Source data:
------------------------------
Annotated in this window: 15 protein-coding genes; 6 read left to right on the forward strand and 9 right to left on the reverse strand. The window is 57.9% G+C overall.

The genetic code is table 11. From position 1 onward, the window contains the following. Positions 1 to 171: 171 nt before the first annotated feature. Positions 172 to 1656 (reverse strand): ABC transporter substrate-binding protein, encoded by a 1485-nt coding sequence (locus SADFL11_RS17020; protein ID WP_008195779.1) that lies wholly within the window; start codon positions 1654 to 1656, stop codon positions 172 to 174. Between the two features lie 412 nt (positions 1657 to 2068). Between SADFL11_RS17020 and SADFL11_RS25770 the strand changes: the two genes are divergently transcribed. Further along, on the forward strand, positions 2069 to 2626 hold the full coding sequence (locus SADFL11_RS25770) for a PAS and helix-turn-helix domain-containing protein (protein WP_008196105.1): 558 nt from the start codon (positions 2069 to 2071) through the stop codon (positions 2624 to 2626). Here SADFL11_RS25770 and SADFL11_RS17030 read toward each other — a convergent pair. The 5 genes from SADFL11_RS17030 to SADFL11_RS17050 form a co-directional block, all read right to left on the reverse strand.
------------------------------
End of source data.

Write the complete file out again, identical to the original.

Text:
Annotated in this window: 15 protein-coding genes; 6 read left to right on the forward strand and 9 right to left on the reverse strand. The window is 57.9% G+C overall.

The genetic code is table 11. From position 1 onward, the window contains the following. Positions 1 to 171: 171 nt before the first annotated feature. Positions 172 to 1656 (reverse strand): ABC transporter substrate-binding protein, encoded by a 1485-nt coding sequence (locus SADFL11_RS17020; protein ID WP_008195779.1) that lies wholly within the window; start codon positions 1654 to 1656, stop codon positions 172 to 174. Between the two features lie 412 nt (positions 1657 to 2068). Between SADFL11_RS17020 and SADFL11_RS25770 the strand changes: the two genes are divergently transcribed. Further along, on the forward strand, positions 2069 to 2626 hold the full coding sequence (locus SADFL11_RS25770) for a PAS and helix-turn-helix domain-containing protein (protein WP_008196105.1): 558 nt from the start codon (positions 2069 to 2071) through the stop codon (positions 2624 to 2626). Here SADFL11_RS25770 and SADFL11_RS17030 read toward each other — a convergent pair. The 5 genes from SADFL11_RS17030 to SADFL11_RS17050 form a co-directional block, all read right to left on the reverse strand.